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From Primary to Molars: Types of Teeth

Your mouth plays a vital role in a variety of processes. It breaks food into small particles so it can be swallowed and digested. It enables verbal communication. And it serves as a first line of defense for your body by preventing microbes and other harmful agents from entering your system. Learning a little about the structure of your mouth will help you maintain the best possible oral health.

Your first teeth—called primary, deciduous, temporary, or baby teeth—form in the gums before birth and begin erupting at about 6 months of age. The complete set of 20 temporary teeth is usually in place by age 2 or 3. These teeth serve several important functions. They allow an infant to begin eating solid foods and to develop speech. They also act as placeholders, enabling the permanent teeth to align correctly as they grow in.

Beginning at about age 6 and continuing until age 12 or 13, the baby teeth fall out and are replaced by their permanent counterparts, plus an additional eight teeth. As many as four more teeth, often called the wisdom teeth, usually emerge between ages 17 and 21, completing the adult set of 32 teeth.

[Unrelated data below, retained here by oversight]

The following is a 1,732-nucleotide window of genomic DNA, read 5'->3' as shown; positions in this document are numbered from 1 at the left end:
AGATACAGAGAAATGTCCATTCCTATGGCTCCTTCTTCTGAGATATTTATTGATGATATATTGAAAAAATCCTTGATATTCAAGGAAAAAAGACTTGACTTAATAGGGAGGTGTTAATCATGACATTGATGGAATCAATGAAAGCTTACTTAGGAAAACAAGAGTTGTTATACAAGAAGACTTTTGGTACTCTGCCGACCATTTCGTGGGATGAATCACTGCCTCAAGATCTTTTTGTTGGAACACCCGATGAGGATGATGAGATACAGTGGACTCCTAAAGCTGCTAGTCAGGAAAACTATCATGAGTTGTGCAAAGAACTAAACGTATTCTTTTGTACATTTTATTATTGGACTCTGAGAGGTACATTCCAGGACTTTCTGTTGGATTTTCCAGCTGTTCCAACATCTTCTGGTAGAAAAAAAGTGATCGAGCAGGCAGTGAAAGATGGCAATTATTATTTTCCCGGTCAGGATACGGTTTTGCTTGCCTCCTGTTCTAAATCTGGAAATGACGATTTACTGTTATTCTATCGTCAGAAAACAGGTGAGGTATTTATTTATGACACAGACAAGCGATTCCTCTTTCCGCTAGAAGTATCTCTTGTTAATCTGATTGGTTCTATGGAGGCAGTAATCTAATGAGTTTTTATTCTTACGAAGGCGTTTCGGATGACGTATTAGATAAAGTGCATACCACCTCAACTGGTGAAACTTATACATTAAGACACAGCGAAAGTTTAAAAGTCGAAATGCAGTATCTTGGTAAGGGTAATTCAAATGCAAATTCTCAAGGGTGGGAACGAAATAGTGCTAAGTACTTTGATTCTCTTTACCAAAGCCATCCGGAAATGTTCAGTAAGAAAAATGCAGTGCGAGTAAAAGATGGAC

You have several different types of teeth, including incisors, canines, bicuspids, and molars. The variety in tooth shapes reflects the range of foods in the human diet.

Incisors: Eight teeth in the middle front of the jaw (four upper and four lower) that have straight, sharp edges shaped for cutting food.

Canines: Four larger teeth, also called cuspids or eyeteeth, with sharp points designed for ripping or tearing

Bicuspids and molars: The remaining teeth—eight bicuspids (sometimes called premolars) and eight to 12 molars, which have broad, flat surfaces with small mounds for grinding food


Source: Dental Health for Adults: A Guide to Protecting Your Teeth and Gums. Copyright © by Harvard University. All rights reserved.

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